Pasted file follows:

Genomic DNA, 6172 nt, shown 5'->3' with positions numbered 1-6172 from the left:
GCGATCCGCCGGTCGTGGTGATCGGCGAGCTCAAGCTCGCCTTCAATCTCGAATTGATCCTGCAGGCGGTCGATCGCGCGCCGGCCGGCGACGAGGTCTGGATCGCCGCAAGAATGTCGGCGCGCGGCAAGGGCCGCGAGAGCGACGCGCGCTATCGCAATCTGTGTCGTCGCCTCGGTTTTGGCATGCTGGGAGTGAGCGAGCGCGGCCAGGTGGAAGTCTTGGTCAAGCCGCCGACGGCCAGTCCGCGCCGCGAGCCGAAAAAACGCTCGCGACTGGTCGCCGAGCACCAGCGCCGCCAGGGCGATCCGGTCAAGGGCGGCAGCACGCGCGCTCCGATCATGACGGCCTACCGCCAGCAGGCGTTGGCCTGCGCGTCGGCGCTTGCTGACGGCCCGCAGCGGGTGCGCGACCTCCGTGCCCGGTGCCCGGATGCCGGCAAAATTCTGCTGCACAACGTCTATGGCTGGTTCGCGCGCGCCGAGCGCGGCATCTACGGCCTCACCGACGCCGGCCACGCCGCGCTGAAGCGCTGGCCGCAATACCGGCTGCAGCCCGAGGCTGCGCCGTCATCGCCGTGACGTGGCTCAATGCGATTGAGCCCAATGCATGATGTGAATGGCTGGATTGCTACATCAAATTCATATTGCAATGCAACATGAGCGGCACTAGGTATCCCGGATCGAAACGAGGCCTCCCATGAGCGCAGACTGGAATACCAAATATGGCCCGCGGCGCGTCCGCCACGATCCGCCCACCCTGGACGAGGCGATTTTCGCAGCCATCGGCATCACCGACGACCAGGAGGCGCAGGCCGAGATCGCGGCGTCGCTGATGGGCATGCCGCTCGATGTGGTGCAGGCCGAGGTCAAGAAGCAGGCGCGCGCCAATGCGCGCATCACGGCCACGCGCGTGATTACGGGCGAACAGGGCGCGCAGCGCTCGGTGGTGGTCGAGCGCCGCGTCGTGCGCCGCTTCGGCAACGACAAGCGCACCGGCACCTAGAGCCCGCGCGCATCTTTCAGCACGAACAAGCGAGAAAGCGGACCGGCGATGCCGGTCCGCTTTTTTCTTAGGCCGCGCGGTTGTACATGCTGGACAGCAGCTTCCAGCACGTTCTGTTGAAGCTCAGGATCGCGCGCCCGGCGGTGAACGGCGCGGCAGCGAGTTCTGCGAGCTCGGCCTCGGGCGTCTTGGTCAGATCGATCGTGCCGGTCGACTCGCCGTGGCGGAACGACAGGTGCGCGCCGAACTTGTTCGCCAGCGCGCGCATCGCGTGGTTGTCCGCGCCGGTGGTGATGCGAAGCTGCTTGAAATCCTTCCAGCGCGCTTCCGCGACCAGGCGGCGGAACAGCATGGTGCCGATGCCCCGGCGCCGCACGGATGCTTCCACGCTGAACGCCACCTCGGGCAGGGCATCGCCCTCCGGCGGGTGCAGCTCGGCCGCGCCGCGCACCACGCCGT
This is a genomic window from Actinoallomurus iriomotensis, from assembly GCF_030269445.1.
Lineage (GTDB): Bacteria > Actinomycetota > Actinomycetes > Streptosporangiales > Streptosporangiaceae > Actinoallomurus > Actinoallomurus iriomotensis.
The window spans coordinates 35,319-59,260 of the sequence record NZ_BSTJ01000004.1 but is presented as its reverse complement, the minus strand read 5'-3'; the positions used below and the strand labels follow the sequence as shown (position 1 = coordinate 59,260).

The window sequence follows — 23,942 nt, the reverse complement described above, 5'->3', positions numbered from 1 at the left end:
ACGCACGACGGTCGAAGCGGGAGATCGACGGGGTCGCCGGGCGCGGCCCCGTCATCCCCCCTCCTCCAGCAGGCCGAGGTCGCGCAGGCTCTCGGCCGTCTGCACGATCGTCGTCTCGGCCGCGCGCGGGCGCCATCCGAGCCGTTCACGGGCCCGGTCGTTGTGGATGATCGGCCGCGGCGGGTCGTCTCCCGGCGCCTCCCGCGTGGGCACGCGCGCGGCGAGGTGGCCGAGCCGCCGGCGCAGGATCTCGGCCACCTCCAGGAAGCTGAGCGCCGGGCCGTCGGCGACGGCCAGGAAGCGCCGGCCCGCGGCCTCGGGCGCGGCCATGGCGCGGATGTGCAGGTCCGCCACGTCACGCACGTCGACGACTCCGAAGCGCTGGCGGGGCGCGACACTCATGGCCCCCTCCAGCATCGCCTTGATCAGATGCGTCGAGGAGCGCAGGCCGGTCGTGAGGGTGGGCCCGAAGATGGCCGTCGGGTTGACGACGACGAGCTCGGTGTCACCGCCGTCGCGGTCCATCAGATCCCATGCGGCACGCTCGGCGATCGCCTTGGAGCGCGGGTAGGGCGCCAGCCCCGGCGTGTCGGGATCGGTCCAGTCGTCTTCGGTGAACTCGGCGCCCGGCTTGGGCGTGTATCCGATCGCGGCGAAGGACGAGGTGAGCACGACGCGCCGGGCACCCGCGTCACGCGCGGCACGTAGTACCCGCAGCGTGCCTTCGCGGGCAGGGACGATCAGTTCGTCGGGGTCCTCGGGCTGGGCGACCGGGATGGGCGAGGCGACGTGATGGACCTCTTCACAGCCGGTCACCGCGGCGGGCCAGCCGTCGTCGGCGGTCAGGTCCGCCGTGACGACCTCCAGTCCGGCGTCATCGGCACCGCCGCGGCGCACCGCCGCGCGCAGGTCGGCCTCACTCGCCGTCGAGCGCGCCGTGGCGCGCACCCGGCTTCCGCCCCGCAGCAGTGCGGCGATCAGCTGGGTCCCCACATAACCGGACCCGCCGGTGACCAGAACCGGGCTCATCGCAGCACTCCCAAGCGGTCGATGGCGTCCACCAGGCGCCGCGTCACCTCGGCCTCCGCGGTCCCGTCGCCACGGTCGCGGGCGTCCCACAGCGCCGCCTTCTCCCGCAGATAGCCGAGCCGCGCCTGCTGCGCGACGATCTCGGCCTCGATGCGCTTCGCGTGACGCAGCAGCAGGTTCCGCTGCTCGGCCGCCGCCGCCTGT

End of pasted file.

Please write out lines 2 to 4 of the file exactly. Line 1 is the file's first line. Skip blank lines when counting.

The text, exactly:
GCGATCCGCCGGTCGTGGTGATCGGCGAGCTCAAGCTCGCCTTCAATCTCGAATTGATCCTGCAGGCGGTCGATCGCGCGCCGGCCGGCGACGAGGTCTGGATCGCCGCAAGAATGTCGGCGCGCGGCAAGGGCCGCGAGAGCGACGCGCGCTATCGCAATCTGTGTCGTCGCCTCGGTTTTGGCATGCTGGGAGTGAGCGAGCGCGGCCAGGTGGAAGTCTTGGTCAAGCCGCCGACGGCCAGTCCGCGCCGCGAGCCGAAAAAACGCTCGCGACTGGTCGCCGAGCACCAGCGCCGCCAGGGCGATCCGGTCAAGGGCGGCAGCACGCGCGCTCCGATCATGACGGCCTACCGCCAGCAGGCGTTGGCCTGCGCGTCGGCGCTTGCTGACGGCCCGCAGCGGGTGCGCGACCTCCGTGCCCGGTGCCCGGATGCCGGCAAAATTCTGCTGCACAACGTCTATGGCTGGTTCGCGCGCGCCGAGCGCGGCATCTACGGCCTCACCGACGCCGGCCACGCCGCGCTGAAGCGCTGGCCGCAATACCGGCTGCAGCCCGAGGCTGCGCCGTCATCGCCGTGACGTGGCTCAATGCGATTGAGCCCAATGCATGATGTGAATGGCTGGATTGCTACATCAAATTCATATTGCAATGCAACATGAGCGGCACTAGGTATCCCGGATCGAAACGAGGCCTCCCATGAGCGCAGACTGGAATACCAAATATGGCCCGCGGCGCGTCCGCCACGATCCGCCCACCCTGGACGAGGCGATTTTCGCAGCCATCGGCATCACCGACGACCAGGAGGCGCAGGCCGAGATCGCGGCGTCGCTGATGGGCATGCCGCTCGATGTGGTGCAGGCCGAGGTCAAGAAGCAGGCGCGCGCCAATGCGCGCATCACGGCCACGCGCGTGATTACGGGCGAACAGGGCGCGCAGCGCTCGGTGGTGGTCGAGCGCCGCGTCGTGCGCCGCTTCGGCAACGACAAGCGCACCGGCACCTAGAGCCCGCGCGCATCTTTCAGCACGAACAAGCGAGAAAGCGGACCGGCGATGCCGGTCCGCTTTTTTCTTAGGCCGCGCGGTTGTACATGCTGGACAGCAGCTTCCAGCACGTTCTGTTGAAGCTCAGGATCGCGCGCCCGGCGGTGAACGGCGCGGCAGCGAGTTCTGCGAGCTCGGCCTCGGGCGTCTTGGTCAGATCGATCGTGCCGGTCGACTCGCCGTGGCGGAACGACAGGTGCGCGCCGAACTTGTTCGCCAGCGCGCGCATCGCGTGGTTGTCCGCGCCGGTGGTGATGCGAAGCTGCTTGAAATCCTTCCAGCGCGCTTCCGCGACCAGGCGGCGGAACAGCATGGTGCCGATGCCCCGGCGCCGCACGGATGCTTCCACGCTGAACGCCACCTCGGGCAGGGCATCGCCCTCCGGCGGGTGCAGCTCGGCCGCGCCGCGCACCACGCCGT
This is a genomic window from Actinoallomurus iriomotensis, from assembly GCF_030269445.1.
Lineage (GTDB): Bacteria > Actinomycetota > Actinomycetes > Streptosporangiales > Streptosporangiaceae > Actinoallomurus > Actinoallomurus iriomotensis.